Unrealistic as it may be I have an image in my mind of what it means to be a “grown up.” This image is purely out of the ’50s, (regardless that I wasn’t born anywhere near that era, some things you just inherit) and it involves hosting a dinner party, with beautiful settings, chic cocktail attire on all attending, soft yet intelligent music, and sophistication sprinkled liberally throughout.
According to my inner vision I have not quite achieved adulthood yet. I’ve made it through the beers and bar-b-que milestone with flying colors, but while we have attempted a few dinner parties they have not met my poor, preconceived notions. For one thing, I never seem to make it into a cocktail dress, just dust-spattered jeans, and I always panic about the music.
However, I think I’ve solved at least one of those problems.
Kelly Carpenter is best known for his devotional music, especially the song “Draw Me Close”.Passage is his second instrumental album, primarily piano and keyboard offset with a five piece ensemble. I am always hesitant when I approach modern instrumental music; it can go in so many directions, from very experimental to complete snooze, and I’ve always been more angst-driven in terms of musical preferences. (Which again, don’t work so well for dinner parties.) The songs on Passage are very melodious and pretty but they still have interesting hooks, ones that often very subtly grab your attention. What I also like aboutPassage is that each song has a definite narrative and tone. While there are shared thematic elements the songs do not blend into each other and together they tell a story as a whole. (Which I personally miss, since so many new releases are collections of singles rather than “albums.”) I really like the tracks “The View From Here,” “Distant Shore,” and “Reunion.” By the time I got to the end of the album I felt like it had lived up to its name and taken me on a journey. You could put this album on as background and it will make your brain work without you even realizing it, relaxing but with energy.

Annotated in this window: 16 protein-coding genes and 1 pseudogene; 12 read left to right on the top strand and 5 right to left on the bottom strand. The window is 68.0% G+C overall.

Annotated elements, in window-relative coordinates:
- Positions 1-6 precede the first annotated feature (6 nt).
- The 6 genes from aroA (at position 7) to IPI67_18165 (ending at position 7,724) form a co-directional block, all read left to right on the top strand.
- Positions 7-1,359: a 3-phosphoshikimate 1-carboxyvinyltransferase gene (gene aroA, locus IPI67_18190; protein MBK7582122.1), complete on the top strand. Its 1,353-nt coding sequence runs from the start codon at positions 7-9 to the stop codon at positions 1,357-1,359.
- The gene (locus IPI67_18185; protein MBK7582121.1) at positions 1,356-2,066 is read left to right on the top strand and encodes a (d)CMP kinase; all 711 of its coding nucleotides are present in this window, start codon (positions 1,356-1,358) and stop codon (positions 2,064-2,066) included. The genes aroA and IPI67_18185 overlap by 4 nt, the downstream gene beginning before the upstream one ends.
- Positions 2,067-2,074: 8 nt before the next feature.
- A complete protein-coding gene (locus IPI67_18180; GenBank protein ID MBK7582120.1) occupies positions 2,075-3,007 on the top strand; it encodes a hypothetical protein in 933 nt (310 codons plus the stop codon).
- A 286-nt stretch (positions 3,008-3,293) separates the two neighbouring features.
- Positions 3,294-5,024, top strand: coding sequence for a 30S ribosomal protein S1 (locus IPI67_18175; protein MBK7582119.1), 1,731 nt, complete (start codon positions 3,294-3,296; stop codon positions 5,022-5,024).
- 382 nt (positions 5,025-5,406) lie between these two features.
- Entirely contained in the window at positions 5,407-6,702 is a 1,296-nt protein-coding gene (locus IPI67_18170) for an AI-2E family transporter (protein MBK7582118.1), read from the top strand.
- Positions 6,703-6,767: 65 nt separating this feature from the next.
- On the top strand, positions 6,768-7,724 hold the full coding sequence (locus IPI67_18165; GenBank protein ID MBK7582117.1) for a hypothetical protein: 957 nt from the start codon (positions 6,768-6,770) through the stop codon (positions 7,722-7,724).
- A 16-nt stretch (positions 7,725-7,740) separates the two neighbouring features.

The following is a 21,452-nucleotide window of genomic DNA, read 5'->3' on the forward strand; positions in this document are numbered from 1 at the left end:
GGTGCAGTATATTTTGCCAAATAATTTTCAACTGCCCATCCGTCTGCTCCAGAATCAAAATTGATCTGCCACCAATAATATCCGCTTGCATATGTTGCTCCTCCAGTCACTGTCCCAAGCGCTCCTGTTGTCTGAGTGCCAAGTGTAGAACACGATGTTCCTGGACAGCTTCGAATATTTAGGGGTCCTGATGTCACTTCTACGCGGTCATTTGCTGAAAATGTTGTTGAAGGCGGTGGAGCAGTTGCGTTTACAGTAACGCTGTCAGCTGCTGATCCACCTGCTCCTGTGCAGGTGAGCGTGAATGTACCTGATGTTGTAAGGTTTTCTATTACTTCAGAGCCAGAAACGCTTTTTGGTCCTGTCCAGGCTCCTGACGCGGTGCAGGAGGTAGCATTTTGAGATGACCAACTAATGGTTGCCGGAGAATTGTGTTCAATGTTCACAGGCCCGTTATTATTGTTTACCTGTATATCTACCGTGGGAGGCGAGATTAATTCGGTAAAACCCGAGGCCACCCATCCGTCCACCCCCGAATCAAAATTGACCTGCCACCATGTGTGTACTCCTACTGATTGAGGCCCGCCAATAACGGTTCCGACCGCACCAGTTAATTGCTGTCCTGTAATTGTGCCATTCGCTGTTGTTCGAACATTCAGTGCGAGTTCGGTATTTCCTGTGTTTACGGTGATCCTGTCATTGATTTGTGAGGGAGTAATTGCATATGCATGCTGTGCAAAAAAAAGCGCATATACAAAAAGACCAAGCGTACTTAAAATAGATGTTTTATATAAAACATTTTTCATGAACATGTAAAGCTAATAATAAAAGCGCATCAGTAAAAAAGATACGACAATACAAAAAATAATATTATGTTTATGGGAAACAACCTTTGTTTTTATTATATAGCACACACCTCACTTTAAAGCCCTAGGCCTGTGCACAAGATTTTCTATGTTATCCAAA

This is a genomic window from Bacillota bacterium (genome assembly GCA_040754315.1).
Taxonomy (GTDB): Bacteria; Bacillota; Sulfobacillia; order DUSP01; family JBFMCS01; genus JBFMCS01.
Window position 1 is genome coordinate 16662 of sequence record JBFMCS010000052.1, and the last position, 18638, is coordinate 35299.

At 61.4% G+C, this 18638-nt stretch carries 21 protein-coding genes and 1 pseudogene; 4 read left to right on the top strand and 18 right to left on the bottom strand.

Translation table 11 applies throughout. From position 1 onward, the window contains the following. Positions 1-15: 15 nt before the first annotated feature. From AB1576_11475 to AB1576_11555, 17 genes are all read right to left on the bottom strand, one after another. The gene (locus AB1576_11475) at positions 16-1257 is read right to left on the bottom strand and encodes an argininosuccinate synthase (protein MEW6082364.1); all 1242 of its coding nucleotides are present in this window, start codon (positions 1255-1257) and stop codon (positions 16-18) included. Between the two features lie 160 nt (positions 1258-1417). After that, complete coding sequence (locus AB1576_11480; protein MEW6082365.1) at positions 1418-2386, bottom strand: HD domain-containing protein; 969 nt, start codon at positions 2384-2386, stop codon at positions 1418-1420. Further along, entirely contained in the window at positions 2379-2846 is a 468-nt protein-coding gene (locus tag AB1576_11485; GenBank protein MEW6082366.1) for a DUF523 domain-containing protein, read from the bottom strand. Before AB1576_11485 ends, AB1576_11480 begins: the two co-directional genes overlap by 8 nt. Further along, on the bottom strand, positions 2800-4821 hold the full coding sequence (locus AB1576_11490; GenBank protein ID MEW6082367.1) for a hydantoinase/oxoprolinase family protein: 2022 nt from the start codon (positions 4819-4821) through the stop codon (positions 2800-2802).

In essence, this is a CD I would put in for a dinner party. And I’d feel very grown up about it, too.